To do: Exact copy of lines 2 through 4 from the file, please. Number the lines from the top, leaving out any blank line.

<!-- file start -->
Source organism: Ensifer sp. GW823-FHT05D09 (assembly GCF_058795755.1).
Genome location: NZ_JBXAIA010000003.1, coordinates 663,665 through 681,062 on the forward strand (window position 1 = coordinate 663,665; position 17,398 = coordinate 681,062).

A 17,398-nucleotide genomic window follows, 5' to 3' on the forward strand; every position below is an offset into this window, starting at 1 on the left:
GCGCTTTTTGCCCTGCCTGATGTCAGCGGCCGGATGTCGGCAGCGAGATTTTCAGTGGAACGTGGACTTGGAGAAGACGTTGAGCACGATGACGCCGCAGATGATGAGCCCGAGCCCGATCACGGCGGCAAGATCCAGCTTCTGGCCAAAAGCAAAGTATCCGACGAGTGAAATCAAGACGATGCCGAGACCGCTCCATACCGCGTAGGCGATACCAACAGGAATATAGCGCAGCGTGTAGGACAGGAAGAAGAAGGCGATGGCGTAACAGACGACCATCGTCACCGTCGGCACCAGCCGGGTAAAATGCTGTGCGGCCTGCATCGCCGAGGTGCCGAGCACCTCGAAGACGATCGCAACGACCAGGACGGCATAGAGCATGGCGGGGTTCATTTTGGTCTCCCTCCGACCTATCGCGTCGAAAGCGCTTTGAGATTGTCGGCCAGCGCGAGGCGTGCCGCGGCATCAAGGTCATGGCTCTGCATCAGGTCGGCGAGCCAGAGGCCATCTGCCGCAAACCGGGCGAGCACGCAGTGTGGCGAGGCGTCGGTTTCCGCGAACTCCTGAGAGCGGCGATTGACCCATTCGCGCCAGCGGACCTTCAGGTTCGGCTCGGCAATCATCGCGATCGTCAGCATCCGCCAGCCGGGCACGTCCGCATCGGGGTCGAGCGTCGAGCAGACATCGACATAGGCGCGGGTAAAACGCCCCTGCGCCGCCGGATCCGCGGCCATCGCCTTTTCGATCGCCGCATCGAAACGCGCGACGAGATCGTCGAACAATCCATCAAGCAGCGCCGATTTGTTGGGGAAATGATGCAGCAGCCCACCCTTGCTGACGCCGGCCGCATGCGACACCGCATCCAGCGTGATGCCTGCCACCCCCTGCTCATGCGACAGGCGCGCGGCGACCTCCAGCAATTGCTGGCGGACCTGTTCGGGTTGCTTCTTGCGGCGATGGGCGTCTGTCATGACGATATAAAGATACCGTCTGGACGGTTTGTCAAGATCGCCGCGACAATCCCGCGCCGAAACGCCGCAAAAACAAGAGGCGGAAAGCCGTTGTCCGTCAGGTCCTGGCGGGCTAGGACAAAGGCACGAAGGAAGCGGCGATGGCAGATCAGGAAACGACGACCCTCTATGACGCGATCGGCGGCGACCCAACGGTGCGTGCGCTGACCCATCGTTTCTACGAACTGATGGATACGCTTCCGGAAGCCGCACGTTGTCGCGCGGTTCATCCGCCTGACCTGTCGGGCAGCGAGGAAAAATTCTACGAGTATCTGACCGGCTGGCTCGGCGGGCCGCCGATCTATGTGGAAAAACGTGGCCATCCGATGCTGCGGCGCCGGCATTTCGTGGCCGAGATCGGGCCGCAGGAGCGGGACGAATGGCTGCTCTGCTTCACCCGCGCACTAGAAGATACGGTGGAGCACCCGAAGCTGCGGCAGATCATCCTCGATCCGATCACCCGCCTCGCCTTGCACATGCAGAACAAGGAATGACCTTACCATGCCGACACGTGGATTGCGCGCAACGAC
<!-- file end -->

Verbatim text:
Genome location: NZ_JBXAIA010000003.1, coordinates 663,665 through 681,062 on the forward strand (window position 1 = coordinate 663,665; position 17,398 = coordinate 681,062).

A 17,398-nucleotide genomic window follows, 5' to 3' on the forward strand; every position below is an offset into this window, starting at 1 on the left:
GCGCTTTTTGCCCTGCCTGATGTCAGCGGCCGGATGTCGGCAGCGAGATTTTCAGTGGAACGTGGACTTGGAGAAGACGTTGAGCACGATGACGCCGCAGATGATGAGCCCGAGCCCGATCACGGCGGCAAGATCCAGCTTCTGGCCAAAAGCAAAGTATCCGACGAGTGAAATCAAGACGATGCCGAGACCGCTCCATACCGCGTAGGCGATACCAACAGGAATATAGCGCAGCGTGTAGGACAGGAAGAAGAAGGCGATGGCGTAACAGACGACCATCGTCACCGTCGGCACCAGCCGGGTAAAATGCTGTGCGGCCTGCATCGCCGAGGTGCCGAGCACCTCGAAGACGATCGCAACGACCAGGACGGCATAGAGCATGGCGGGGTTCATTTTGGTCTCCCTCCGACCTATCGCGTCGAAAGCGCTTTGAGATTGTCGGCCAGCGCGAGGCGTGCCGCGGCATCAAGGTCATGGCTCTGCATCAGGTCGGCGAGCCAGAGGCCATCTGCCGCAAACCGGGCGAGCACGCAGTGTGGCGAGGCGTCGGTTTCCGCGAACTCCTGAGAGCGGCGATTGACCCATTCGCGCCAGCGGACCTTCAGGTTCGGCTCGGCAATCATCGCGATCGTCAGCATCCGCCAGCCGGGCACGTCCGCATCGGGGTCGAGCGTCGAGCAGACATCGACATAGGCGCGGGTAAAACGCCCCTGCGCCGCCGGATCCGCGGCCATCGCCTTTTCGATCGCCGCATCGAAACGCGCGACGAGATCGTCGAACAATCCATCAAGCAGCGCCGATTTGTTGGGGAAATGATGCAGCAGCCCACCCTTGCTGACGCCGGCCGCATGCGACACCGCATCCAGCGTGATGCCTGCCACCCCCTGCTCATGCGACAGGCGCGCGGCGACCTCCAGCAATTGCTGGCGGACCTGTTCGGGTTGCTTCTTGCGGCGATGGGCGTCTGTCATGACGATATAAAGATACCGTCTGGACGGTTTGTCAAGATCGCCGCGACAATCCCGCGCCGAAACGCCGCAAAAACAAGAGGCGGAAAGCCGTTGTCCGTCAGGTCCTGGCGGGCTAGGACAAAGGCACGAAGGAAGCGGCGATGGCAGATCAGGAAACGACGACCCTCTATGACGCGATCGGCGGCGACCCAACGGTGCGTGCGCTGACCCATCGTTTCTACGAACTGATGGATACGCTTCCGGAAGCCGCACGTTGTCGCGCGGTTCATCCGCCTGACCTGTCGGGCAGCGAGGAAAAATTCTACGAGTATCTGACCGGCTGGCTCGGCGGGCCGCCGATCTATGTGGAAAAACGTGGCCATCCGATGCTGCGGCGCCGGCATTTCGTGGCCGAGATCGGGCCGCAGGAGCGGGACGAATGGCTGCTCTGCTTCACCCGCGCACTAGAAGATACGGTGGAGCACCCGAAGCTGCGGCAGATCATCCTCGATCCGATCACCCGCCTCGCCTTGCACATGCAGAACAAGGAATGACCTTACCATGCCGACACGTGGATTGCGCGCAACGAC